I am immensely grateful to Dr. Bailey for introducing me to this theory. It has changed our work in significant ways, helping us to tweak our equine-facilitated activities, and the sequence of these activities, to address the nervous systems of our clients directly. When combined with the other therapeutic techniques and psycho-social educational components we use, polyvagal-based concepts and insights dramatically increase the effectiveness of work with survivors of extreme experiences, as well as the trainings we offer for therapists, educators, and even family members of those supporting survivors.
Dr. Bailey was introduced to Dr. Stephen Porges’s work through a mutual a friend. Not only did the Polyvagal Theory enhance her therapeutic practice, it also brought clarity to an issue that she and Jaycee Dugard had been grappling with for years. The two had been searching for an alternative explanation to the media driven term “Stockholm Syndrome,” a now popular explanation of why people don’t break away from captive situations. One of the most disagreeable notions widely disseminated through the Stockholm Syndrome theory is that captives “fall in love” with their abusers.
Jaycee and other survivors were adamant that they did not fall in love with their captors. Instead, they learned how to appease a predatory abuser in order to successfully survive a horrific situation. The Polyvagal Theory’s discussion of the dorsal vagal (shut down) response to stress explains a little recognized alternative to the flight or fight response that many survivors adopt. Dr. Porges’s concept of “Neuroception,” our unconscious scanning of the environment for signs of safety or danger, goes even farther to explain the genius of our body’s response to life-threatening situations, and most importantly, the challenges people face in moving beyond survival patterns when opportunities for rescue, safety and recovery finally present themselves.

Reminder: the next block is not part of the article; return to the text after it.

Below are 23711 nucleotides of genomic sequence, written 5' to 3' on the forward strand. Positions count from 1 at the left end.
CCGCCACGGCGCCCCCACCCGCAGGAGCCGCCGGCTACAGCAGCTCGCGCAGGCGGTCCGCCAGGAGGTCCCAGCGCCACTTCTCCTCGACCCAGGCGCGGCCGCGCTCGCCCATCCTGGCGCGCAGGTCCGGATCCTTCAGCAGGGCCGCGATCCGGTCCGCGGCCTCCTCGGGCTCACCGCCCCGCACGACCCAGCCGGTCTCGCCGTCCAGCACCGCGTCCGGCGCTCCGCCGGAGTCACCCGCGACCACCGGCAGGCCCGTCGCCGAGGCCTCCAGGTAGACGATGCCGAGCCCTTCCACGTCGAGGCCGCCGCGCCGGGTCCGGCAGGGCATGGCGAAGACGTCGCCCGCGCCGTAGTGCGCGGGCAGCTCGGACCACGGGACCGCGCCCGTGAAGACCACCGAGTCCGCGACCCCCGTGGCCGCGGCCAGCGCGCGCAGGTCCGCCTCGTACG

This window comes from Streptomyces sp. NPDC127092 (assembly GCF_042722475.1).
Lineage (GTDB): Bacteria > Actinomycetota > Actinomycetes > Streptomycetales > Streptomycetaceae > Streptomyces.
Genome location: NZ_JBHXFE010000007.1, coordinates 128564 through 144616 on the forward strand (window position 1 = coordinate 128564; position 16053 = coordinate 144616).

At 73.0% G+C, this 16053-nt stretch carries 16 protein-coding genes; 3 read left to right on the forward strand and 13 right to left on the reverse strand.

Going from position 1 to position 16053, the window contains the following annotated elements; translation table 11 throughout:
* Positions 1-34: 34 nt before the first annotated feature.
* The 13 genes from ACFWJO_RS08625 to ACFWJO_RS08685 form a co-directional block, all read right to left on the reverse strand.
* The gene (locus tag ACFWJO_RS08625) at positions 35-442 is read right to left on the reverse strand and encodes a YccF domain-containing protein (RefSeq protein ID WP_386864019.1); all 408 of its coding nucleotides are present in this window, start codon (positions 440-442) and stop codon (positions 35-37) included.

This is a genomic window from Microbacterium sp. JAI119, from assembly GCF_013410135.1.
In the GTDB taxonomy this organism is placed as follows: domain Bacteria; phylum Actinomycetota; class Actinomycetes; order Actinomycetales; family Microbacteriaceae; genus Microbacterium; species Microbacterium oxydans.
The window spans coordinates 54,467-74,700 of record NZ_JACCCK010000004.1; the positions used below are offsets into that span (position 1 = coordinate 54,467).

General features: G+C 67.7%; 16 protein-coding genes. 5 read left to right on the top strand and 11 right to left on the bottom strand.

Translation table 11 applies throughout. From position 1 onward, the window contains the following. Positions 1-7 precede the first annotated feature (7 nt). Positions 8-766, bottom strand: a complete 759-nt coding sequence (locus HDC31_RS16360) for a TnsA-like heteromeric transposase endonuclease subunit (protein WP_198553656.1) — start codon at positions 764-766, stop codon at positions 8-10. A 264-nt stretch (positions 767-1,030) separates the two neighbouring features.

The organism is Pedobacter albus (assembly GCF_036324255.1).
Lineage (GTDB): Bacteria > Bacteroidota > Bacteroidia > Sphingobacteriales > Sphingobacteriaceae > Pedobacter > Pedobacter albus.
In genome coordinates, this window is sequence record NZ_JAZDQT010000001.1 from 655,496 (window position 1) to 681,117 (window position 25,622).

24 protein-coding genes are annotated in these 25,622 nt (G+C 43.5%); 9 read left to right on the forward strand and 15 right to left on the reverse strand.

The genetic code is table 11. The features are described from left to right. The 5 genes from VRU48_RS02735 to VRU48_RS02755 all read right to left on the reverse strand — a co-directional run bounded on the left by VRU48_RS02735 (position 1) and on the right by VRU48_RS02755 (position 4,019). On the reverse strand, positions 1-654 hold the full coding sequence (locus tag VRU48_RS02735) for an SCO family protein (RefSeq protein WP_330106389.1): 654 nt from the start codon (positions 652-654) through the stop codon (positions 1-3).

In their work together, and in subsequent conversations with Dr. Porges, Dr. Bailey and Jaycee came up the concept of “appeasement,” which they are just now starting to share in media interviews, webinars, public presentations, and in their trainings for first responders, law enforcement, judges, and therapists.
Whether or not you work with survivors of extreme experiences, Equine Connections: Polyvagal Principles is an important book for professionals who support people facing all kinds of challenges. It’s filled with illuminating and intensely moving stories that support Dr. Porges’s theory, and provide a window into how and why equine-facilitated work incorporating the Polyvagal Theory is especially powerful. In reading this book, I came to a much greater understanding of the theory itself and how to better implement it in my own equine-facilitated practice. At the same time, I was continuously uplifted and sometimes brought to tears by the stories Dr. Bailey shares. To feed the brain, the heart and the soul in any book is a remarkable achievement. I’m pleased to say that Dr. Bailey has done exactly that in this carefully crafted introduction to how we can all benefit from combining Polyvagal principles with equine-facilitated work.
NOTE: For those of you living in Europe, the Healing the Herd: Connection Focused Therapy program originally scheduled in Germany in 2020 but postponed because of COVID has now been rescheduled and will take place at Hof Ter Weyden in Essen, Belgium September 24-28, 2021. For more information or to register https://eponaquest.com/workshop/healing-the-herd-connection-focused-therapy-for-therapists-and-other-professionals-working-with-trauma-survivors-and-families-in-crisis-2/.
An internationally-recognized pioneer in the fields of equine-facilitated learning and equine-facilitated therapy, Linda Kohanov is the author of The Power of the Herd, The Tao of Equus, and other books on the healing potential of the horse-human bond. For more information on her workshops, online course, and other events, check out her websites: www.eponaquest.com, www.connectionfocusedtherapy.com, and www.masterherder.com